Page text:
Objective: To assess the celecoxib interference with the anti-platelet effect of low dose aspirin.
Methodology: We selected eighteen healthy volunteers, aged between 22 and 50 years and allocated them into three groups. After written informed consent the three groups (A,B and C) were given aspirin (10mg once a day), celecoxib (200mg twice a day) and both aspirin and celecoxib each. The drugs were administered for six consecutive days, prohibiting the concomitant use of any other drug. We obtained blood samples from the study subjects on two occasions, before starting drugs and then on the seventh day and analyzed them for platelet aggregation (ADP and collagen induced) and serum thromboxane A2 levels.
Results: If 150mg aspirin is taken daily along with twice daily doses of celecoxib (200mg), aspirin continues to exert an antiplatelet effect. Results show that mean platelet aggregation with ADP was reduced to 60.00±6.19 percent from a baseline value of 83.33±4.77 percent. When collagen was used as a reagent the aggregation of platelets was markedly reduced to 34.50±7.71 from a baseline of 79.17±5.83 percent. Similarly, mean thromboxane B2 levels reduced markedly from 854.88±51.18pg/ml to 539.94±86.84 pg/ml.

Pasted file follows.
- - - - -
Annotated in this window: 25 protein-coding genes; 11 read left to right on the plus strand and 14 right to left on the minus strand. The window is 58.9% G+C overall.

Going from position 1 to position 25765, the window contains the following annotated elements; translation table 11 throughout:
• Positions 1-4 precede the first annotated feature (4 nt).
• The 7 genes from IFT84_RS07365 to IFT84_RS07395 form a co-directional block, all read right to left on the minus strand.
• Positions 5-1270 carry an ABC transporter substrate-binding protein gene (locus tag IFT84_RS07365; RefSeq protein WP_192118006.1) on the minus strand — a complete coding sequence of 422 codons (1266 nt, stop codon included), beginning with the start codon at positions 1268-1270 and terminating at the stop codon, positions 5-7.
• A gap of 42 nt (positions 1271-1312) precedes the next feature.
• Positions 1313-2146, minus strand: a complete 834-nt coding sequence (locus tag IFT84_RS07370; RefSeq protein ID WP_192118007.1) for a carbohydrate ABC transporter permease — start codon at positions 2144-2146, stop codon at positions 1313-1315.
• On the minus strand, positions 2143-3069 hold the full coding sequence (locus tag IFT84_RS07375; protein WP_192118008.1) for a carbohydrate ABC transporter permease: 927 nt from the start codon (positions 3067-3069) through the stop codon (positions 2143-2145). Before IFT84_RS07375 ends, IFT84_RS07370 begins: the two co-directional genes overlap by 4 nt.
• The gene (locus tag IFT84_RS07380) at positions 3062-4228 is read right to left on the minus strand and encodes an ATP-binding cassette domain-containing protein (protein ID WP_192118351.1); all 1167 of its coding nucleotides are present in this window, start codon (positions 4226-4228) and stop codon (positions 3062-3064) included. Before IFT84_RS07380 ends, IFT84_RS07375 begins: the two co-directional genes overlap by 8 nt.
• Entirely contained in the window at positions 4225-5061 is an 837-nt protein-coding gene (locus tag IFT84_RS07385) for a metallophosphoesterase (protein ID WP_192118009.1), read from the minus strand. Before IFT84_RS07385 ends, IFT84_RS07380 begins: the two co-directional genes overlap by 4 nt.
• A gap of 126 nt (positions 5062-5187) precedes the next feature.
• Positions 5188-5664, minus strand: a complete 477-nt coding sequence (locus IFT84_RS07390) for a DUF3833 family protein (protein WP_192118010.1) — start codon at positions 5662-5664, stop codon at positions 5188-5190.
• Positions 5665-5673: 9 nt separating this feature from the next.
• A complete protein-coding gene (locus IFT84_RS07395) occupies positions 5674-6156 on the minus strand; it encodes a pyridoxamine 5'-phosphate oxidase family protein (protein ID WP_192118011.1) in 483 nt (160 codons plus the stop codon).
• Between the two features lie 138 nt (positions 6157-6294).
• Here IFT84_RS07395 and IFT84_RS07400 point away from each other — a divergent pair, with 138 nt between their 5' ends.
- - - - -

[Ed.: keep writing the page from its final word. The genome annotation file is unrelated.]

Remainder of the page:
Conclusion: It is safe to use celecoxib with aspirin, as the anti-platelet effect of the latter is not attenuated.
Key words: Non-steroidal anti-inflammatory drugs, aspirin, celecoxib.